Any future pact updation is an opportunity for both neighbors to enhance cooperation and joint management of shared water resources
Kashmir, FEBRUARY 9
In an unprecedented move, India on January 25, 2023, issued a notice to Pakistan, specifying the need to modify the Indus Water Treaty (IWT) 1960 that has so far survived wars and territorial disputes between the two nuclear neighbors. The notice was conveyed through respective commissioners for Indus Waters as per the provisions laid down in Article XII (3) of IWT, 1960. Here we explain what actually Indus Water treaty is and if any of the two countries, India or Pakistan can unilaterally cancel or withdraw from the pact.
Origins of the Treaty
The Indus Waters Treaty was signed in 1960 in Karachi following nine years of negotiations between India and Pakistan with the help of the World Bank, which is also a signatory to the landmark treaty that has survived frequent tensions, including wars and armed conflict over Jammu and Kashmir through which Indus waters flow.
The negotiations were the initiative of former World Bank President Eugene Black. Hailed as “one of the most successful international treaties” IWT as per a Word Bank Fact Sheet has “survived frequent tensions, including conflict, and has provided a framework for irrigation and hydropower development for more than half a century.”
Former U.S. President Dwight Eisenhower described it as “one bright spot … in a very depressing world picture that we see so often.”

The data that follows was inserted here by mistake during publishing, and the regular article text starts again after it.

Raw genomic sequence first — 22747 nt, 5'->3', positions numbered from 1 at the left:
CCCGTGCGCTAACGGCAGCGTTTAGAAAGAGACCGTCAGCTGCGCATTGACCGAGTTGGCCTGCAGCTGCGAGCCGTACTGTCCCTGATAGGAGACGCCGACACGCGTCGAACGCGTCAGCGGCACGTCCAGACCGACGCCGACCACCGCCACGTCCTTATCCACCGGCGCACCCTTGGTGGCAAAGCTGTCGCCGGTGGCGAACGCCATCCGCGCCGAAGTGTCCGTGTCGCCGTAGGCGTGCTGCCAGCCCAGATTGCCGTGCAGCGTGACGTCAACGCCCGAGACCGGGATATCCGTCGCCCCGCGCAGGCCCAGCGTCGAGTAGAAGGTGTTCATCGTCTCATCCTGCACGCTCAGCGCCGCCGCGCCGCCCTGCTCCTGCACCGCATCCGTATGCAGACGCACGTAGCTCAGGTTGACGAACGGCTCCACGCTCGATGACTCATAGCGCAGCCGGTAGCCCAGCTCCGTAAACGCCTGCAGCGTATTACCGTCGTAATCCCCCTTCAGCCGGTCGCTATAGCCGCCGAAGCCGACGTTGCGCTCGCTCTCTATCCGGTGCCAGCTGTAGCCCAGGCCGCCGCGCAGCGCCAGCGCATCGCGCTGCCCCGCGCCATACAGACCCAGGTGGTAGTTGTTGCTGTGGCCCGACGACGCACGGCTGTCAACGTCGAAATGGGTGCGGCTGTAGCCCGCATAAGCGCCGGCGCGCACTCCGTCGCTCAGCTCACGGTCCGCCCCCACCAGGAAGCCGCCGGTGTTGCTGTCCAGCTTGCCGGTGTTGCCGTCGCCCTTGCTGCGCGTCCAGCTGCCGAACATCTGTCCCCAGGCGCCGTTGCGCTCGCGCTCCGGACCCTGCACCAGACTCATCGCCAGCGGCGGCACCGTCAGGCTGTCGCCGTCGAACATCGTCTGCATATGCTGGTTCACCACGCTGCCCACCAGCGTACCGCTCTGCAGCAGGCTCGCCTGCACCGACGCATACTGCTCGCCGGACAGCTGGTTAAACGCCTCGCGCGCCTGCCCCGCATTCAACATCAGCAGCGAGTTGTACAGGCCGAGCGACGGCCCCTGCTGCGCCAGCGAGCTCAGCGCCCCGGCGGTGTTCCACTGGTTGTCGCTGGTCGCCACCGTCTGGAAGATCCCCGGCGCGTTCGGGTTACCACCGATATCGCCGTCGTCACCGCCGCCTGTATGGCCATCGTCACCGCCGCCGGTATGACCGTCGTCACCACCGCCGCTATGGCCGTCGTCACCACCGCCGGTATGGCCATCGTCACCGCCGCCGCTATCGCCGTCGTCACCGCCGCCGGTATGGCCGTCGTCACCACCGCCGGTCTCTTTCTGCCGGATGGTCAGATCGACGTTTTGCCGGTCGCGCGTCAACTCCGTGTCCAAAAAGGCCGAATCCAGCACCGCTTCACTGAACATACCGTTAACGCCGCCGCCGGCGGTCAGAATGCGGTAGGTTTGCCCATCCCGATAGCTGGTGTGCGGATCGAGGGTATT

How the Treaty Works
The Indus Water Treaty covers six rivers that flow across Jammu and Kashmir. Of these three rivers, called eastern rivers, flow through the Jammu province, whereas three rivers called Western rivers flow through the Kashmir province. One of the Western rivers, Indus, which originates in the Tibet region, now under Chinese control flows through Ladakh region, which formed part of the erstwhile J&K state (now Union Territory) before it enters Kashmir via Gurez and then flows into Pakistan.
The Treaty allocates the Western Rivers (Indus, Jhelum, Chenab) to Pakistan and the Eastern Rivers (Ravi, Beas, Sutlej) to India. At the same time, the Treaty allows each country certain uses on the rivers allocated to the other.
Mechanisms for resolving questions, differences & disputes
As per the World Bank, which is also a signatory to the pact, fact sheet IWT sets out a mechanism for cooperation and information exchange between the two countries regarding their use of the rivers. The mechanism is called the Permanent Indus Commission, which has a Commissioner from each country.
Apart from this the treaty also sets forth distinct procedures to handle issues that may arise:
- Questions are handled by the Permanent Indus Commission which meets regularly.
- Differences are to be resolved by a Neutral Expert as was done over Baglihar Project on Chenab river.
- And “disputes” are to be referred to a seven-member arbitral tribunal called the “Court of Arbitration.”
Role of World Bank
On the other hand , apart from being one of the signatories to the treaty, the World Bank’s role is “limited and procedural”. In relation to “differences” and “disputes”, the role of World bank in particular is “limited to” the designation of individuals to fulfill certain roles in the context of Neutral Expert or Court of Arbitration proceedings when requested by either or both of countries.